The case of Shazia Qayum is a troubling reminder of the individual reality of honour violence in the UK. She was 15 when her parents took her out of education after she refused to marry a cousin in Pakistan. Qayum recalled in an interview that “day after day, I sat in my room praying for someone to find me, I was convinced my school or the authorities would start asking questions but, to my knowledge, no one bothered”. This is evidence of the crucial role that schools should, but too often are failing to, play in aiding the eradication of HBV in the UK.
Former Labour MP Ann Cryer argues that authorities’ lack of interest in pursuing what happens to these children is unsatisfactory: “those [in authority] that come face-to-face with these problems are now far more capable at helping potential victims of honour killings and forced marriage”. There are now many resources that allow schools to recognise honour violence within their communities, including the teacher guidelines produced by The Forced Marriage Unit. As a result, there is no excuse for authorities to be dismissing these crimes because of a reluctance to intervene – any intervention may potentially save a child’s life.
This lack of intervention by UK authorities, including central government, is one of the main reasons for the persistence of HBV. Nazir Afzal, a British solicitor who specialises in child exploitation and HBV, stresses the importance of a preventative approach; we should “not just concentrate on the victims but also potential victims … Often, if a girl or boy is taken out of school early, it’s a trigger that a forced marriage may be on the cards”. The reason for inactivity is often because community and school leaders are reluctant to intervene on these issues for fear of accusations of racism or Islamophobia, due to the vast majority of crimes being committed against those from an ethnic minority background.
Religion continues to be a key factor in the negligence toward honour violence in the UK; because it is seen to have a religious value to a select few, some feel uncomfortable challenging it on these grounds. The British media – tabloid newspapers in particular – have encouraged the assumption that honour violence and killings are solely associated with Muslims by focusing their headlines on Islam being the only cause of the violence. In reality, honour violence is a “social issue that is deeply rooted in the eastern societies” – many of which are populated by people of Muslim faith – but it is not directly attributed to one religion. Evidence of this is the condemnation of honour killings by “several high-status religious leaders” of all faiths. Violence is often ‘justified’ with accusations of a person becoming “too western”, as was the case for Shafilea Ahmed, a British girl who was murdered at age 17. This an inherently cultural, rather than religious, accusation.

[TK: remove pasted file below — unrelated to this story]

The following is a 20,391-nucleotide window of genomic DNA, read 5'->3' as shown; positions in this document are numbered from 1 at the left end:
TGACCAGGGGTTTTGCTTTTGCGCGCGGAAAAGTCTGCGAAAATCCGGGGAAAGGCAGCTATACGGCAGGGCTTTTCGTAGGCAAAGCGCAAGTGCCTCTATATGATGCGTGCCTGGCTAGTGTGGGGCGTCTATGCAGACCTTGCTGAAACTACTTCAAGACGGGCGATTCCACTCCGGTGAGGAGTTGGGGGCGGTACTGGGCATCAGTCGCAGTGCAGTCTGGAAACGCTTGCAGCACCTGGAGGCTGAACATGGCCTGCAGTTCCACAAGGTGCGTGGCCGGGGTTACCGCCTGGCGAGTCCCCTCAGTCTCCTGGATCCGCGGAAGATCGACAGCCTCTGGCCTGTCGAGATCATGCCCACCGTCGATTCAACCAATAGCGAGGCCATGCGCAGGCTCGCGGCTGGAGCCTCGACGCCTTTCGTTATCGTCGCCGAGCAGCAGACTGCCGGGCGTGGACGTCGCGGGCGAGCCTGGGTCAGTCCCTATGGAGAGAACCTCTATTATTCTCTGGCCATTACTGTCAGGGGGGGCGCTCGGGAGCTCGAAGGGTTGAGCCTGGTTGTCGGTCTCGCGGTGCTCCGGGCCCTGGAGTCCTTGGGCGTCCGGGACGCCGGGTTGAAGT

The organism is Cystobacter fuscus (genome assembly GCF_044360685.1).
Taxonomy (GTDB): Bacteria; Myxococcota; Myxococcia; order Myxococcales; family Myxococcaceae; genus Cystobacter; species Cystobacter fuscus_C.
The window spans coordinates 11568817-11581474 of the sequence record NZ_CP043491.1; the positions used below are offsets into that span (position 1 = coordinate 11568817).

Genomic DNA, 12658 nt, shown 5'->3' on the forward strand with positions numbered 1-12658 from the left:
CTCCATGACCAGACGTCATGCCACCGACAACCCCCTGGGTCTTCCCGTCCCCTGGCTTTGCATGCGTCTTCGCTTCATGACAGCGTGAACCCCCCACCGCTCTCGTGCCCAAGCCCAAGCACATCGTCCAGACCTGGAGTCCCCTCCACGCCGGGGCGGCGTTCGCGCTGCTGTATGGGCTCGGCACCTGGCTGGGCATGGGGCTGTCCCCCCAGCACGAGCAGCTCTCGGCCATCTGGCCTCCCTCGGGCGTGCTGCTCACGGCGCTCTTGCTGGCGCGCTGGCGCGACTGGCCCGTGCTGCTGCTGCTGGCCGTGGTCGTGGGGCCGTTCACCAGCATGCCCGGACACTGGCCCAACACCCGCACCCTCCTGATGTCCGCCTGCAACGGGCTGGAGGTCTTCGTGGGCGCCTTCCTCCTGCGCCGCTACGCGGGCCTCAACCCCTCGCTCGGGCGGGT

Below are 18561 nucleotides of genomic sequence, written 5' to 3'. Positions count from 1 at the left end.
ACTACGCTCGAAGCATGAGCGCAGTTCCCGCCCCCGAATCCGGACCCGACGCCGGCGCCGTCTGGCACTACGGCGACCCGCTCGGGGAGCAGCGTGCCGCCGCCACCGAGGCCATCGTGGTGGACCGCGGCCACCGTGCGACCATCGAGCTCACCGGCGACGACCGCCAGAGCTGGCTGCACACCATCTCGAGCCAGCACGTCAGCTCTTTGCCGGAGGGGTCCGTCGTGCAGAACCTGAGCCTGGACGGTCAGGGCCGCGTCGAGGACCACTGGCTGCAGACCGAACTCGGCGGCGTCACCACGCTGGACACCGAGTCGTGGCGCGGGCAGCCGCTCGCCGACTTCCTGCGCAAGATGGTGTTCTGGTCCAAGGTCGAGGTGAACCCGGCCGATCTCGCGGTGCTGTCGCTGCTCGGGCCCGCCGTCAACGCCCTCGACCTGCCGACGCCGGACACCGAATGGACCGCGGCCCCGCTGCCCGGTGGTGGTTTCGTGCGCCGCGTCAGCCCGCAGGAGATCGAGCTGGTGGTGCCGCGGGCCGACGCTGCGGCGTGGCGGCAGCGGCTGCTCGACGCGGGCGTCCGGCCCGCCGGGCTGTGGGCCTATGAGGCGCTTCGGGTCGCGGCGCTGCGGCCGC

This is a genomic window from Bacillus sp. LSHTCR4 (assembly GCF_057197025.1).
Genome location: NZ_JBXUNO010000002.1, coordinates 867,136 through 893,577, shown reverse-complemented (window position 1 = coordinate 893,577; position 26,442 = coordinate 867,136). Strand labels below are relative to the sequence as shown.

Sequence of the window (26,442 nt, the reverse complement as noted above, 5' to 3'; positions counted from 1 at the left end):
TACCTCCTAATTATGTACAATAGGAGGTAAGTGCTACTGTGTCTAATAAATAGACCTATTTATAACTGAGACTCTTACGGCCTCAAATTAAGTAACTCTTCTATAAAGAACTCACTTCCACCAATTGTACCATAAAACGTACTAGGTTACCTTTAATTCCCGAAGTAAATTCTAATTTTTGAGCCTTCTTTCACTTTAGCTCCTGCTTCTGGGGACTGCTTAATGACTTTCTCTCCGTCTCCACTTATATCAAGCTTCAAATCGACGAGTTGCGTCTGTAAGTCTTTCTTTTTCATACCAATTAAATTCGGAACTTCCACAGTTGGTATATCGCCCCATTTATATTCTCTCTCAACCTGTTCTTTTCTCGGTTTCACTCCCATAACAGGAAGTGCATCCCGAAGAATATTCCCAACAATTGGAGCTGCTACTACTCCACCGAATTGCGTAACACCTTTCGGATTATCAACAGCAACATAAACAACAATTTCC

Clive Driscoll, a retired Detective Chief Inspector and trustee of True Honour, says: “It’s seen as politically incorrect to put too much focus on the fact this is happening within certain cultures and communities” but, he goes on, “understanding the motivation behind a crime is essential” to both solving it and preventing future cases. Driscoll is clear that “whitewashing” the full cultural context of the violence is not helpful to victims, as perpetrators can then hide from the police who are reluctant to intervene. Conservative MP Nus Shani has drawn attention to the worrying culture of avoidance when it comes to police investigating honour violence, especially in the north of England; “the term brings in so much other baggage” and that is “too complicated to deal with”.
Pranga Patel, director of the campaign group Southall Black Sisters, spoke at a campaign event in Parliament that was calling for a UK investigation into the death of a British woman and noted the differing police responses to the deaths of white British nationals, compared with that of non-white people. She cited the cases of Madeleine McCann and white British backpackers who go missing overseas and go on to receive “a more proactive response” in terms of both police attention and media coverage, than young Asian girls who go missing in cases of honour violence. Labour MP Naz Shah spoke at the same event: “Until we send a clear message to people not just in this country but abroad that actually you cannot commit this crime and get away with it – until we have some prosecutions from the British police – I’m not convinced we’re going to get there”.
Honour-based violence and killings must become a political and judicial priority in this country. UK authorities must confront head-on the reality that HBV is a western issue, rather than one confined to the realms of the (derogatorily named) third world. The acceptance of the existence of honour violence is the first step toward progress, as ignorance regarding these deeply human crimes costs lives, and will continue to do so until its systematic change is brought about.